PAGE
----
TABLE 1______________________________________ 100 Hour Test 150 Hour TestA/F Ratio Catalyst A Catalyst B Catalyst A Catalyst B______________________________________Integral StoichHC 97 94 97 > 92CO 92 88 87 > 81NOx 87 84 87 > 81A/F = 14.85HC 96 93 96 > 92CO 97 96 97 95NOx 28 28 32 32A/F = 14.56HC 98 95 98 94CO 97 95 96 > 91NOx 98 95 97 > 91A/F = 14.25HC 64 61 66 > 48CO 37 > 27 22 > 15NOx 98 > 78 82 >> 4450%ConversionHC 366 377 373 373CO 367 378 374 375NOx 363 374 376 379______________________________________
It can be seen from the listed results that the performance of Catalyst B (containing only 69.57 g/L Al2 O3) was inferior compared to Catalyst A (containing 103.7 g/L Al2 O3) after severe engine aging. This result is consistent with the expectation that at least 100 g/L of alumina are necessary with this type of catalyst in order to maintain effective activity after aging. However, we have found that much less alumina can be used successfully provided that the amounts of ceria and lanthana are increased, as will be seen in the following examples.
A series of catalysts were prepared as in Example 1 in which the mol ratio of Ce to La was held constant at 3.37/1, but the total Ce plus La loading was increased from about 65 g/L to about 275 g/L. In each successive catalyst the total amount of alumina was reduced, beginning at slightly above 100 g/L down to about 15 g/L. The catalysts were exposed to the same testing protocol as described in Example 1 except that the evaluation of catalyst performance after aging varied the air/fuel traverse from rich to lean conditions rather than from lean to rich as in Example 1. The light off test was as described in Example 1.
The catalysts had the following compositions as prepared:
______________________________________Catalyst C D E I______________________________________Ce, g/L 42.38 84.75 127.1 211.9La, g/L 12.57 25.4 37.71 62.86Ba, g/L 5.65 5.65 5.65 5.65Al2 O3, g/L 107.4 84.2 61.0 14.6Ce/La 3.37 3.37 3.37 3.37(Ce + La)/Al2 O3 0.51/1 1.31/1 2.70/1 18.77/1______________________________________
The results of testing the Catalysts C and E after aging are given in the following tables. Both employed 100 hours of engine aging with the difference being that the test in Table 2b is somewhat more severe in exposing the catalyst bed to 50°-100° C. higher temperatures than the aging reported in Table 2a. In both tables the results are compared to a typical commercial 1.4 g/L Pt/Rh catalyst which is supported on a washcoat of γ-alumina containing 36.37 g/L Ce and 4.59 g/L Ba.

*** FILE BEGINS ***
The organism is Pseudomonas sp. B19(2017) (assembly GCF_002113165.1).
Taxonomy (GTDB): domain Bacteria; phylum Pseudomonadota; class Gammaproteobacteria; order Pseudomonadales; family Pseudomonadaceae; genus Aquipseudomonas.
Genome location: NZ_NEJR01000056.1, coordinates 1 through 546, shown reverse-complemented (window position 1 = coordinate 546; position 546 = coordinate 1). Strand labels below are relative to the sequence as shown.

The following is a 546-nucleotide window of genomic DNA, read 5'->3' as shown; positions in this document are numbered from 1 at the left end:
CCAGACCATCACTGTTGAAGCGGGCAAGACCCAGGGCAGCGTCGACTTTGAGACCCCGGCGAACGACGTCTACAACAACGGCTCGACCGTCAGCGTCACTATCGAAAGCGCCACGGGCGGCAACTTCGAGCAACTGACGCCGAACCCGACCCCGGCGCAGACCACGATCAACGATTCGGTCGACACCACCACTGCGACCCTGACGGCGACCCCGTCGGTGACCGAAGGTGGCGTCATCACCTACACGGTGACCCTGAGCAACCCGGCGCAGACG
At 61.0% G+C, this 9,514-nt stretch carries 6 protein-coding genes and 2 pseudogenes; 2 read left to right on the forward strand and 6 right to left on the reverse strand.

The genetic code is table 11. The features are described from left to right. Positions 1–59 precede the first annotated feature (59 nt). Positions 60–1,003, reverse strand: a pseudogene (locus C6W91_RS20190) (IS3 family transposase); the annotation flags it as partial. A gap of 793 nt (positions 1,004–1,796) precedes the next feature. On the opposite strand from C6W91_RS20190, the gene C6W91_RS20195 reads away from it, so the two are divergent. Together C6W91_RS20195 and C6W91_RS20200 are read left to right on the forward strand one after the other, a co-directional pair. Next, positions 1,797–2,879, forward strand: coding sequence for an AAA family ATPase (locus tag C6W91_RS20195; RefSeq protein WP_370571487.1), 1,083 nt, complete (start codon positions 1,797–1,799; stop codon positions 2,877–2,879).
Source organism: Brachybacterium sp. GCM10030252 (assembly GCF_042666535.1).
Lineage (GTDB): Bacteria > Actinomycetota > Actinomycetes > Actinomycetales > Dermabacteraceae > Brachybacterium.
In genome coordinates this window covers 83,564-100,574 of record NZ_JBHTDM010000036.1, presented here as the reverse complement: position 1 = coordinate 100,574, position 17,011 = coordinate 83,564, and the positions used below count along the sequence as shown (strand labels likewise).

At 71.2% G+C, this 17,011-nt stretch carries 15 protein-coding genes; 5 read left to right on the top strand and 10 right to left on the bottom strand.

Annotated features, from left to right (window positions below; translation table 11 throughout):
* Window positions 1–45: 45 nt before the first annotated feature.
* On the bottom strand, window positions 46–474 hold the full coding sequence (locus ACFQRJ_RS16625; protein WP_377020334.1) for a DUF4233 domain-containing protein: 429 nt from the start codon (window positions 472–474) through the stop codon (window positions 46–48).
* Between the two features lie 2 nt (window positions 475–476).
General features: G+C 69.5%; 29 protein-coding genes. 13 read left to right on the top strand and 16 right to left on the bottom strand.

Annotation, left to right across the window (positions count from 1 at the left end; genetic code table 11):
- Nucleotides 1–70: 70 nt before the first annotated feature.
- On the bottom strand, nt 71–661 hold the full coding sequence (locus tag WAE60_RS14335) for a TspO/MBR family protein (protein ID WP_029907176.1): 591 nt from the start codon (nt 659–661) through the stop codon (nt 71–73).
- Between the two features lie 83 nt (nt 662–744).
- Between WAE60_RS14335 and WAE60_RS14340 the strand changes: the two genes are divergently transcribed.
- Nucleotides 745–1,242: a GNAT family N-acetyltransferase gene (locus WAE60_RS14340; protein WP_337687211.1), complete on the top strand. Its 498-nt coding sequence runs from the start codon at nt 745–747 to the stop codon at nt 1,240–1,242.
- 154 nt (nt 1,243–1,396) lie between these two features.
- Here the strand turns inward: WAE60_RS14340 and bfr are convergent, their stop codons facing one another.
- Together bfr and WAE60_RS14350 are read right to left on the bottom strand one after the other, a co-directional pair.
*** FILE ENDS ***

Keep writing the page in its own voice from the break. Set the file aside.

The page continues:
It can be seen that after lower temperature aging (Table 2a) the Pt/Rh TWC catalyst is slightly better than Catalyst C with regard to NOx conversion but somewhat poorer with regard to hydrocarbon conversion. However, with more severe aging (Table 2B) Catalyst E is the most active (i.e. has a lower light off temperature) and has the highest conversions at the stoichiometric air fuel ratio (14.56).
TABLE 2a______________________________________Comparative Pt/Rh 5/1 @ 1.41 g/L ##STR1## ##STR2##______________________________________Intg.Perf.HC 90 92 88CO 79 79 78NOX 79 77 74A/F = 14.85HC 94 93 92CO 97 97 97NOX 44 37 36A/F = 14.56HC 92 95 91CO 85 87 85NOX 82 86 83A/F = 14.25HC 47 51 44CO 32 17 20NOX 93> 49 48T50 Light off (50% Conversion)HC 386 374 346CO 379 378 339NOX 365 381 346______________________________________
TABLE 2b______________________________________Comparative Pt/Rh 5/1 @ 1.41 g/L ##STR3## ##STR4##______________________________________Intg.Perf.HC 82 94 93CO 61< 78 80NOX 69< 79 79A/F = 14.85HC 93 95 95CO 91 98 99NOX 44 39 38A/F = 14.56HC 83< 96 95CO 61< 85 90NOX 69< 85 90A/F = 14.25HC 42 53 52CO 27 18 19NOX 83> 52 70T50 Light offHC 412 367 356CO 411 368 357NOX 398 376 356______________________________________
A series of catalysts were made and tested following the procedures and protocols of Example 1 except that no barium was added to the washcoat. In addition, the amount of Al2 O3 was kept constant and the amounts and ratio of Ce and La was changed. The composition of the catalysts is summarized as follows:
______________________________________Catalyst F G H______________________________________Ce, g/L 31.79 63.57 63.57La, g/L 63.57 63.57 15.89Al2 O3, g/L 125.7 126.9 125.1Ce/La 0.5/1 1/1 4/1(Ce + La)/Al2 O3 95/125 127/127 79/125______________________________________
Catalyst aging and testing was carried out as described in Examples 1 and 2 except that only the more severe engine aging test was used for 100 hours. The evaluation of the aged catalyst was carried out using a traverse of air fuel ratios from lean to rich as described in Example 1. The results are shown in the following table.
It can be seen that higher Ce/La ratios improve the integral and stoichiometric (A/F=14.56) conversions of these catalysts, especially the CO and NOx conversion. Less effect is seen on rich and lean air/fuel ratios and on light off temperature. Although the alumina content is somewhat higher than preferred for the catalysts of the invention, the relative effect of the ratio of Ce/La is expected also to apply to catalyst containing 100 g/L Al2 O3 or less.
TABLE 3______________________________________ ##STR5## ##STR6## ##STR7##______________________________________Intg.Perf.HC 86 < 91 92CO 67 < 74 < 77NOX 66 69 < 75A/F = 14.85HC 87 91 93CO 92 96 97NOX 32 31 34A/F = 14.56HC 87 < 92 94CO 70 < 78 < 83NOX 66 69 < 78A/F = 14.25HC 49 48 47CO 13 14 14NOX 40 43 < 41T50 Light offHC 406 399 < 399CO 414 407 < 402NOX 416 409 408______________________________________